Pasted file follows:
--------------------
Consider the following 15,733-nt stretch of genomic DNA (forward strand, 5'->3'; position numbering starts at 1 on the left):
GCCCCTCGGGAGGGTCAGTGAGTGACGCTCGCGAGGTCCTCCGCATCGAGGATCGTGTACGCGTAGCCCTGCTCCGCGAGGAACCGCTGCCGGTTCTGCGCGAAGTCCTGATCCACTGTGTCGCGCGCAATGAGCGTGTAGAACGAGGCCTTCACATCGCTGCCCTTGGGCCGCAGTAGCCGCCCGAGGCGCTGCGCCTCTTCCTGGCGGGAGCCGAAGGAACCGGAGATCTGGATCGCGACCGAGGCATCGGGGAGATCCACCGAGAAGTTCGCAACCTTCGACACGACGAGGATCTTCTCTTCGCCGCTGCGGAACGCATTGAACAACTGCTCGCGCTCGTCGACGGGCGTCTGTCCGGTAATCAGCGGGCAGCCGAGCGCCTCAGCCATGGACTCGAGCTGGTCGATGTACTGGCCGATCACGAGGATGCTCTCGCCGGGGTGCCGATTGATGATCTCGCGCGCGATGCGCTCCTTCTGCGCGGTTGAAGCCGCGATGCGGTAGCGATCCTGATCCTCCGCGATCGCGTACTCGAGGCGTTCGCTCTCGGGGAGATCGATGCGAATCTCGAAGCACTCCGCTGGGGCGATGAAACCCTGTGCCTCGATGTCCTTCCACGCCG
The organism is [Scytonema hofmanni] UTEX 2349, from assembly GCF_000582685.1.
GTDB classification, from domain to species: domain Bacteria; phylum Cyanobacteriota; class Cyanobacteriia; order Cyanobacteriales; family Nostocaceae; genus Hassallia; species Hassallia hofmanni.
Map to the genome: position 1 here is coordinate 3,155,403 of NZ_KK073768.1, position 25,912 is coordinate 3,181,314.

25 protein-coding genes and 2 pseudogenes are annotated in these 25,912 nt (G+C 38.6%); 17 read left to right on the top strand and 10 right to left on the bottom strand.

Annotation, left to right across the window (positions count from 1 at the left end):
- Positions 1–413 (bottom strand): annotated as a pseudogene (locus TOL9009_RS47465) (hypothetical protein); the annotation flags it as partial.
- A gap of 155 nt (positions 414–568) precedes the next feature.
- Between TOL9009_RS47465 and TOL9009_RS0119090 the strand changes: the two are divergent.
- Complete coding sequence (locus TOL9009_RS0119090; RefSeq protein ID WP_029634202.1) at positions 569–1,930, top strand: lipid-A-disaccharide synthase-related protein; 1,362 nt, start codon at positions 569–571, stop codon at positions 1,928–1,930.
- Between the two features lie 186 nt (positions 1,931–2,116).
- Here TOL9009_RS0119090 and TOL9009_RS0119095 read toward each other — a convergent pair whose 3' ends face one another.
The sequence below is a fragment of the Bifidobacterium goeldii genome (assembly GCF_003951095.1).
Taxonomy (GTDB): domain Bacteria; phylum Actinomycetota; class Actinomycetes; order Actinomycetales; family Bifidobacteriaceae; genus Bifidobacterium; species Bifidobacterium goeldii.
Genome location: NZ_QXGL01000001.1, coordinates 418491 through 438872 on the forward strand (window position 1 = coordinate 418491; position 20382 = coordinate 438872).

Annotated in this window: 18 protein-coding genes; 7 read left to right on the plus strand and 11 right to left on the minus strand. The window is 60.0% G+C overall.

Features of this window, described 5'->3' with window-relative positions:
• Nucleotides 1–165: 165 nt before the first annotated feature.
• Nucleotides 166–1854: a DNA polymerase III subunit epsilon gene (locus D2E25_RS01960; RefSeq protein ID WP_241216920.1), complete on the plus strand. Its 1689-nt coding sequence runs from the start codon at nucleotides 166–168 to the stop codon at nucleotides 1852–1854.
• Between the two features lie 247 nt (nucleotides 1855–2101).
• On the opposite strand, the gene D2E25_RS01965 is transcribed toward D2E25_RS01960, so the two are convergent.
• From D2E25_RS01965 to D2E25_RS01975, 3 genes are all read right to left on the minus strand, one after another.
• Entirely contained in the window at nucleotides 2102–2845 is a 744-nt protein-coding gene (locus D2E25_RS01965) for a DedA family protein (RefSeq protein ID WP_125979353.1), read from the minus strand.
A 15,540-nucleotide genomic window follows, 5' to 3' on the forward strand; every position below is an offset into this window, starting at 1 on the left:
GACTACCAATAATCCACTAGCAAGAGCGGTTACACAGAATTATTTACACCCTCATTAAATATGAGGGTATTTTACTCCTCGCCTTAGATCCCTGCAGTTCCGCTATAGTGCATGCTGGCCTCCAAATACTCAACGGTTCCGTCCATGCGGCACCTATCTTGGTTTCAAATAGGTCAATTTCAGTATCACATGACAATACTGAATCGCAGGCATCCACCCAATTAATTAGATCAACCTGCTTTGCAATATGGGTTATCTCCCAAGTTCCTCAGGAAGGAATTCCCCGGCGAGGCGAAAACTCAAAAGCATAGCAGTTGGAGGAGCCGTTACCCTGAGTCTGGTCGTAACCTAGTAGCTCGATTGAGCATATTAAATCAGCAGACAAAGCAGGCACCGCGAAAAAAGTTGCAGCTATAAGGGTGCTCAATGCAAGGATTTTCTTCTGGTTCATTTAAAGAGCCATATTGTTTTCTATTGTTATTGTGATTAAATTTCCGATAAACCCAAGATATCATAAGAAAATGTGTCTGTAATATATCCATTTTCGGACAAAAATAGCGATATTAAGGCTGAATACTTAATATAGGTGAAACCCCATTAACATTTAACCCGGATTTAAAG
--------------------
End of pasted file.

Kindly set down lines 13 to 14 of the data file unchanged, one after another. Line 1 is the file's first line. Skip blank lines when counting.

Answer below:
- Here TOL9009_RS0119090 and TOL9009_RS0119095 read toward each other — a convergent pair whose 3' ends face one another.
The sequence below is a fragment of the Bifidobacterium goeldii genome (assembly GCF_003951095.1).